I have a friend with sheet metal working tools so I can have the beams fabricated (bent) from stock and it ends up lower price then aluminum square tubing. The complex part was doing the engineering to make sure the floor would be strong enough. If you do opt for this method you should realize that the tooling is low cost but it is very labor intensive.

--------------------
Your questions.

Yes the 3m Tape products are great for attaching the skin.

Siding:
I'm doing aluminum inside and out with likely a fiberglass/plastic or furniture grade plywood interior on top. The aluminum will help as a structural element and the top layer is cosmetic.

Glue/rivet/screw
I plan on riveting. Any external rivet need to be blind and sealing so you don't get leaks into your structure. I would only screw if you were using the galvi beams. Screw heads are large. I'm planning on counter sinking the rivets for flush finish. There is a special counter sink drill bit that makes that possible.

Insulation:
I'm going to use residential spray foam with a target R value of 8. A vacum is 10 and so is carbon eurogel.
http://www.celblox.com/r-values-of-common-building-materials/
the pink insulation is 3.2 and the EPS/XPS from 4-6. I'm going to build my insulation layer to 2.3" which is on the thick side for cold weather. 1" even with good insulation would be a bit thin in my opinion. That puts my R at 8 * 2.3" = 18.4 for the walls. The windows will have a terrible value of something like 2 (dual pane). If you use the EPS at 4 and use only 1" you would have a R value of 4. Making my box 4.6 times more insulated.

Watch out for the power budget of an AC. Basically RV can only use the AC on shore power or when the generators are running because:
1. they take a lot of power
2. they have little insulation and lots of windows
3. the units they use are also inefficient

I'm planing my entire design around solar + DC inverter based AC unit + Lithium batteries (22kw). So I can cool my space. It's not hard to heat up the space with any type of heater.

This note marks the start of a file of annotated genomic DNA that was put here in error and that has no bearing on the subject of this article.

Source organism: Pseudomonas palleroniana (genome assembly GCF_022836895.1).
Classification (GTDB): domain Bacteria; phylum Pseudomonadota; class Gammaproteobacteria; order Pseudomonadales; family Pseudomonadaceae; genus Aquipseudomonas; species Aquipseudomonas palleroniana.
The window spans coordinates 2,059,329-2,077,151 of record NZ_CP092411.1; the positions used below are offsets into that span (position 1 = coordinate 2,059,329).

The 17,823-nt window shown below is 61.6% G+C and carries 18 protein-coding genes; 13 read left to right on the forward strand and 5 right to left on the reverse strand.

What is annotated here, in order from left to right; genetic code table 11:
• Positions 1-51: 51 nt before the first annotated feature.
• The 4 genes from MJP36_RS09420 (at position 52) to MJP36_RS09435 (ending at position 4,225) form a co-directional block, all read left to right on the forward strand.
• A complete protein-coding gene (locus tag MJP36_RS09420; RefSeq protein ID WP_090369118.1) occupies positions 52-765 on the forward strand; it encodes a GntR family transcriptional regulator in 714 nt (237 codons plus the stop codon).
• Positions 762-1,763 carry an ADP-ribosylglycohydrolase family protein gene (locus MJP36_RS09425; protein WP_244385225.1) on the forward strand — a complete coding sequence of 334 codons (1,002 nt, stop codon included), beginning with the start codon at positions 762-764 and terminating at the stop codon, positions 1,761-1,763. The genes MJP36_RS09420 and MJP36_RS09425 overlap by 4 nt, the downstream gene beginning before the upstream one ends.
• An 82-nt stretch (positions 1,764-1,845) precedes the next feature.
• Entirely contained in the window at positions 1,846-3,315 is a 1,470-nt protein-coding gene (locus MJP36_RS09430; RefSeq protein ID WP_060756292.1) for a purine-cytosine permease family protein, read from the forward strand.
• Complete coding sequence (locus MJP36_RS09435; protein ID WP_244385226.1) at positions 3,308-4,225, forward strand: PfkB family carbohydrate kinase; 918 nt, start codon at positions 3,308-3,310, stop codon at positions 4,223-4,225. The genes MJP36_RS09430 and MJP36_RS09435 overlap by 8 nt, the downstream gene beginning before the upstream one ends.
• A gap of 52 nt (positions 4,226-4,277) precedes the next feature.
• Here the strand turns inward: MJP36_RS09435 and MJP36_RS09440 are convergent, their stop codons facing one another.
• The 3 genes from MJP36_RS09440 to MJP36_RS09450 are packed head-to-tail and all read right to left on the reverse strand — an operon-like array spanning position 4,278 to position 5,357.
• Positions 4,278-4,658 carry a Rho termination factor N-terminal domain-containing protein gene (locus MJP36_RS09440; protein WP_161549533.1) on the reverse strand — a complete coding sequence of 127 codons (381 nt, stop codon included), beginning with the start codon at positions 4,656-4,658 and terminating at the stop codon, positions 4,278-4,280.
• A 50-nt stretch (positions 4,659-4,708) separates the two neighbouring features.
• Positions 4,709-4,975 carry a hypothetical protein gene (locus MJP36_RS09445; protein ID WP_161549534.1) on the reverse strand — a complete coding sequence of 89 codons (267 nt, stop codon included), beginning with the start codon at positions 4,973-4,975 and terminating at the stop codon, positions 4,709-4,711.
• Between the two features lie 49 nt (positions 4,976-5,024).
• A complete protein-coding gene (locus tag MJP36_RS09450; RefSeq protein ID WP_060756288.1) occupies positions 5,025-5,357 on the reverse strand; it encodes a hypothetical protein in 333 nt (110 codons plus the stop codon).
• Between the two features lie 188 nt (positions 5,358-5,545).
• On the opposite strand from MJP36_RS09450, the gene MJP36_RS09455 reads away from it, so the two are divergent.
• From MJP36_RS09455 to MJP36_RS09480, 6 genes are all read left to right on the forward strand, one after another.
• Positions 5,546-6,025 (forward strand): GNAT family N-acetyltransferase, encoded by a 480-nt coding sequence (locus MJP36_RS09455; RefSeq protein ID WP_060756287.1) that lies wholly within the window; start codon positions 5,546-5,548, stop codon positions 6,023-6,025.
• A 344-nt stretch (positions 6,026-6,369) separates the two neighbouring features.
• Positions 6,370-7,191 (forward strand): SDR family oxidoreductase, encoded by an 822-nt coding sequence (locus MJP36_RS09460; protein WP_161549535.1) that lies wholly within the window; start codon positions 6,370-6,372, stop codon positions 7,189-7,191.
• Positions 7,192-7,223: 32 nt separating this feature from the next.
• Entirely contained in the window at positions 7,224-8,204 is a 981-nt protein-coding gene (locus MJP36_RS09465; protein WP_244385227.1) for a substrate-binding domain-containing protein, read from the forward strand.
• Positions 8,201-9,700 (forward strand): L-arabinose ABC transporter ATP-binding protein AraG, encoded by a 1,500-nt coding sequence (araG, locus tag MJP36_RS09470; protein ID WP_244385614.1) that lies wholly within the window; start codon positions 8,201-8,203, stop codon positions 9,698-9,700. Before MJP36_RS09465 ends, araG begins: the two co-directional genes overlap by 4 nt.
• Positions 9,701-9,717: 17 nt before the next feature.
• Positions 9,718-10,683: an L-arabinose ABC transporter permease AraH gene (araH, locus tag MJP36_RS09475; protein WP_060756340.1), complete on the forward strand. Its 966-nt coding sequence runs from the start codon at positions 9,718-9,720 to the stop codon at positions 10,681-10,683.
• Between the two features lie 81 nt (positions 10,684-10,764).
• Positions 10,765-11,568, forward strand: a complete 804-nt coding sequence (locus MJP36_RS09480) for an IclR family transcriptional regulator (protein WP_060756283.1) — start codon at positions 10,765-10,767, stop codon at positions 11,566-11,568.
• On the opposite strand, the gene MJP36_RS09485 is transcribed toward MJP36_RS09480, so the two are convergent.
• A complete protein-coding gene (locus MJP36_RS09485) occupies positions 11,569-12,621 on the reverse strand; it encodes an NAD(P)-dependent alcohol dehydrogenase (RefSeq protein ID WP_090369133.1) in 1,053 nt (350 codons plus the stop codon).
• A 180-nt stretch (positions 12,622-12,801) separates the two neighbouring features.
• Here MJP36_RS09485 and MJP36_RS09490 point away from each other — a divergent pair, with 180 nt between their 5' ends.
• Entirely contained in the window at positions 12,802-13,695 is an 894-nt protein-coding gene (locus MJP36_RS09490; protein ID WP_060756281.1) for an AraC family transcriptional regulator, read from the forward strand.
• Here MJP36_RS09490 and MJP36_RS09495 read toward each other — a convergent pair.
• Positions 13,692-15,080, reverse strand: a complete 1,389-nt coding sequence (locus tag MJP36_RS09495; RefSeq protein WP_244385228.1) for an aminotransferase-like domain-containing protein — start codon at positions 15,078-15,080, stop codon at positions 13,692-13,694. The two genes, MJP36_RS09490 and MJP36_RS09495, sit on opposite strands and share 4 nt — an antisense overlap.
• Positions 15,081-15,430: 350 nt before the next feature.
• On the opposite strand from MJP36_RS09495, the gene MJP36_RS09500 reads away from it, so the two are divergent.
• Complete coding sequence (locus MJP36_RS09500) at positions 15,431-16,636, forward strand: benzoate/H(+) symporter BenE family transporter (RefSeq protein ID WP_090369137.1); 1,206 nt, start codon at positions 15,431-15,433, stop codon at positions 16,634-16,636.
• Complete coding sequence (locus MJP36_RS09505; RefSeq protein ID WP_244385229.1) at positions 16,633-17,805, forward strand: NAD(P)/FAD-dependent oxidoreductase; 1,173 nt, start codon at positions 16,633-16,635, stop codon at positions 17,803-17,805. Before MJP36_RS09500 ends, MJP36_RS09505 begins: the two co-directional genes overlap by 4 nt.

#4
I keep thinking of, and forgetting about, wood. Having flown several planes with wood in them, it's a good choice. :)
FYI, I just need to manage weight, but it's not a major issue, it's going into an F250.

But, good point!
 
#5
yeahbut, … and i'm sure you have your reasons, a plane doesn't have a steel superstructure (does it?). the camper part is sort of independent of the vehicle. not likely you'll take the cockpit out of a plane, well, voluntarily anyway, but I believe some folks count on interchangability so either can be replaced without the other. i'll wager new bodies on military surplus, even tricked out military surplus, cost more than the truck. and then there is time and personalization, the "nesting" factor.

if your build timeframe is two months, and I assume that's working full time on it, you may want to consider sourcing materials as part of the efficiency coefficient to your decision. the "best" option often comes with a hidden penalty.

my previous employer had nice things, among which was an audi s8. except 'in the shoulders of the season' (I love that phrase) he had to watch the thermometer in the morning to see if he could drive it. apparently the tires were only at their peak performance above 40 degrees. so if we had a cool morning in October, he would need The Service to pick him up and bring him to "wherever."

worked for the guy for almost 10 years and I still don't know what he did when he "went to the office". checks never were late or underfunded, so I never really needed to know.
 
#6
After mulling over this for a long long time here are my thoughts.

Cheap RV are made from wooden frame construction with pink insulation and stapled on corrugated aluminum skin. It's cheap to construct and repairable. It is also very fragile and not very insulated.

Next step up they replace the cheap fir with hardwood to make the frame better. Still kinda fragile. May also have fiberglass skin. Also fragile.

Next step up they start doing the framing in steel. Excellent structure but kinda heavy. Can have decent insulation. Middle of the road for construction costs from what I have read.

Total Composites sells a composite made of fiberglass and foam and fiberglass or aluminum. It's awesome and can save hours of labor building the box. Then you are left to cut/fit windows and doors and assemble the corners with sikaflex and rivets. If you do got this route for box on frame you need a sub frame to avoid tortion destroying the box so you loose some vertical clearance. I believe this is fairly costly and not many providers of composites work with the public.